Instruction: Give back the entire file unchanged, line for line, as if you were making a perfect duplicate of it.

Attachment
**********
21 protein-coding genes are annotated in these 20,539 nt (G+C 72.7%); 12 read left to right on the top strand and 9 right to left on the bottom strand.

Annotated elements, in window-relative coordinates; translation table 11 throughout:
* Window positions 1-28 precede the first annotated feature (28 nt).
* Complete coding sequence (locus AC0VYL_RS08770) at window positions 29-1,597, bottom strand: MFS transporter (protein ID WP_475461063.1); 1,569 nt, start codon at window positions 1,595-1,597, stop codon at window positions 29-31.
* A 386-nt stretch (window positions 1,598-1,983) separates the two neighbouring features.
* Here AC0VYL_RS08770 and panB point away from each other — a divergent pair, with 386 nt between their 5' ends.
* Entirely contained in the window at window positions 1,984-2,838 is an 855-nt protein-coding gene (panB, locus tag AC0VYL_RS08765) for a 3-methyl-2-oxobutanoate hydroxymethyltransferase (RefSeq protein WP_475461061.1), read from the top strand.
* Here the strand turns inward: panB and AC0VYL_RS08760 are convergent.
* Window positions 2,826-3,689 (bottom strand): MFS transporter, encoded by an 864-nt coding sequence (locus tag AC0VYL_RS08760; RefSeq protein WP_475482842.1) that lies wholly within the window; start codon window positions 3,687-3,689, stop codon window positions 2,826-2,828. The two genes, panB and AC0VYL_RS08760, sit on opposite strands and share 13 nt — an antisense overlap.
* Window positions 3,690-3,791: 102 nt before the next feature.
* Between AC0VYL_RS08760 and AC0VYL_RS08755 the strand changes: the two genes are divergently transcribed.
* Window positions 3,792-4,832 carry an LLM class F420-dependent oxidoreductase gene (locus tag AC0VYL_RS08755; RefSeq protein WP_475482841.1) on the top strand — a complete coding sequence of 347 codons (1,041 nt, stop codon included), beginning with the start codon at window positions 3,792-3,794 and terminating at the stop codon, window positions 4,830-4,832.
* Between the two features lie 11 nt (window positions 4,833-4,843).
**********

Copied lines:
21 protein-coding genes are annotated in these 20,539 nt (G+C 72.7%); 12 read left to right on the top strand and 9 right to left on the bottom strand.

Annotated elements, in window-relative coordinates; translation table 11 throughout:
* Window positions 1-28 precede the first annotated feature (28 nt).
* Complete coding sequence (locus AC0VYL_RS08770) at window positions 29-1,597, bottom strand: MFS transporter (protein ID WP_475461063.1); 1,569 nt, start codon at window positions 1,595-1,597, stop codon at window positions 29-31.
* A 386-nt stretch (window positions 1,598-1,983) separates the two neighbouring features.
* Here AC0VYL_RS08770 and panB point away from each other — a divergent pair, with 386 nt between their 5' ends.
* Entirely contained in the window at window positions 1,984-2,838 is an 855-nt protein-coding gene (panB, locus tag AC0VYL_RS08765) for a 3-methyl-2-oxobutanoate hydroxymethyltransferase (RefSeq protein WP_475461061.1), read from the top strand.
* Here the strand turns inward: panB and AC0VYL_RS08760 are convergent.
* Window positions 2,826-3,689 (bottom strand): MFS transporter, encoded by an 864-nt coding sequence (locus tag AC0VYL_RS08760; RefSeq protein WP_475482842.1) that lies wholly within the window; start codon window positions 3,687-3,689, stop codon window positions 2,826-2,828. The two genes, panB and AC0VYL_RS08760, sit on opposite strands and share 13 nt — an antisense overlap.
* Window positions 3,690-3,791: 102 nt before the next feature.
* Between AC0VYL_RS08760 and AC0VYL_RS08755 the strand changes: the two genes are divergently transcribed.
* Window positions 3,792-4,832 carry an LLM class F420-dependent oxidoreductase gene (locus tag AC0VYL_RS08755; RefSeq protein WP_475482841.1) on the top strand — a complete coding sequence of 347 codons (1,041 nt, stop codon included), beginning with the start codon at window positions 3,792-3,794 and terminating at the stop codon, window positions 4,830-4,832.
* Between the two features lie 11 nt (window positions 4,833-4,843).